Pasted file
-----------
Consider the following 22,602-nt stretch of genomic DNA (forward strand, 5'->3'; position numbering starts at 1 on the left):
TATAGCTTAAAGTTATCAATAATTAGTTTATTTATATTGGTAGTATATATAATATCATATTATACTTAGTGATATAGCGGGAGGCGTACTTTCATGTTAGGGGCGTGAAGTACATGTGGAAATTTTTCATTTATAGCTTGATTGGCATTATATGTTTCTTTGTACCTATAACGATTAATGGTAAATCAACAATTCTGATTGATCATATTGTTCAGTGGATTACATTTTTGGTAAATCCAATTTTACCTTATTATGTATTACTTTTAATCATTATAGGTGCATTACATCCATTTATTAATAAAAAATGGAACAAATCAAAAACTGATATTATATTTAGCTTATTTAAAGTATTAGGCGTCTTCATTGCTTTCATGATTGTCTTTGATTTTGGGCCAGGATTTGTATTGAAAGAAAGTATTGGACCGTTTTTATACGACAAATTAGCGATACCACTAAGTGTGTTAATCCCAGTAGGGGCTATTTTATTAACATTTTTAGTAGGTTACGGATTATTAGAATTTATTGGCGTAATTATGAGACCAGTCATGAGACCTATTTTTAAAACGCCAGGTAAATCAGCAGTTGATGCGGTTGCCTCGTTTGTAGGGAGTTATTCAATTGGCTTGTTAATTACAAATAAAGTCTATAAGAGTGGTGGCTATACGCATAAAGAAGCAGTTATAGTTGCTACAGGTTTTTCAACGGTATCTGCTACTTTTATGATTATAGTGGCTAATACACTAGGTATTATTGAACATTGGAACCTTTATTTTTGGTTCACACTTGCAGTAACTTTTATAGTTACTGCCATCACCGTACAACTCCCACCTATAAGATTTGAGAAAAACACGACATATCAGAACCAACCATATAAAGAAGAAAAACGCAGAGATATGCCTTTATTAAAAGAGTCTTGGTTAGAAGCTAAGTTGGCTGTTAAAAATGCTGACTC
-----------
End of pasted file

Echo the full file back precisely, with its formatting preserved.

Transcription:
Consider the following 22,602-nt stretch of genomic DNA (forward strand, 5'->3'; position numbering starts at 1 on the left):
TATAGCTTAAAGTTATCAATAATTAGTTTATTTATATTGGTAGTATATATAATATCATATTATACTTAGTGATATAGCGGGAGGCGTACTTTCATGTTAGGGGCGTGAAGTACATGTGGAAATTTTTCATTTATAGCTTGATTGGCATTATATGTTTCTTTGTACCTATAACGATTAATGGTAAATCAACAATTCTGATTGATCATATTGTTCAGTGGATTACATTTTTGGTAAATCCAATTTTACCTTATTATGTATTACTTTTAATCATTATAGGTGCATTACATCCATTTATTAATAAAAAATGGAACAAATCAAAAACTGATATTATATTTAGCTTATTTAAAGTATTAGGCGTCTTCATTGCTTTCATGATTGTCTTTGATTTTGGGCCAGGATTTGTATTGAAAGAAAGTATTGGACCGTTTTTATACGACAAATTAGCGATACCACTAAGTGTGTTAATCCCAGTAGGGGCTATTTTATTAACATTTTTAGTAGGTTACGGATTATTAGAATTTATTGGCGTAATTATGAGACCAGTCATGAGACCTATTTTTAAAACGCCAGGTAAATCAGCAGTTGATGCGGTTGCCTCGTTTGTAGGGAGTTATTCAATTGGCTTGTTAATTACAAATAAAGTCTATAAGAGTGGTGGCTATACGCATAAAGAAGCAGTTATAGTTGCTACAGGTTTTTCAACGGTATCTGCTACTTTTATGATTATAGTGGCTAATACACTAGGTATTATTGAACATTGGAACCTTTATTTTTGGTTCACACTTGCAGTAACTTTTATAGTTACTGCCATCACCGTACAACTCCCACCTATAAGATTTGAGAAAAACACGACATATCAGAACCAACCATATAAAGAAGAAAAACGCAGAGATATGCCTTTATTAAAAGAGTCTTGGTTAGAAGCTAAGTTGGCTGTTAAAAATGCTGACTC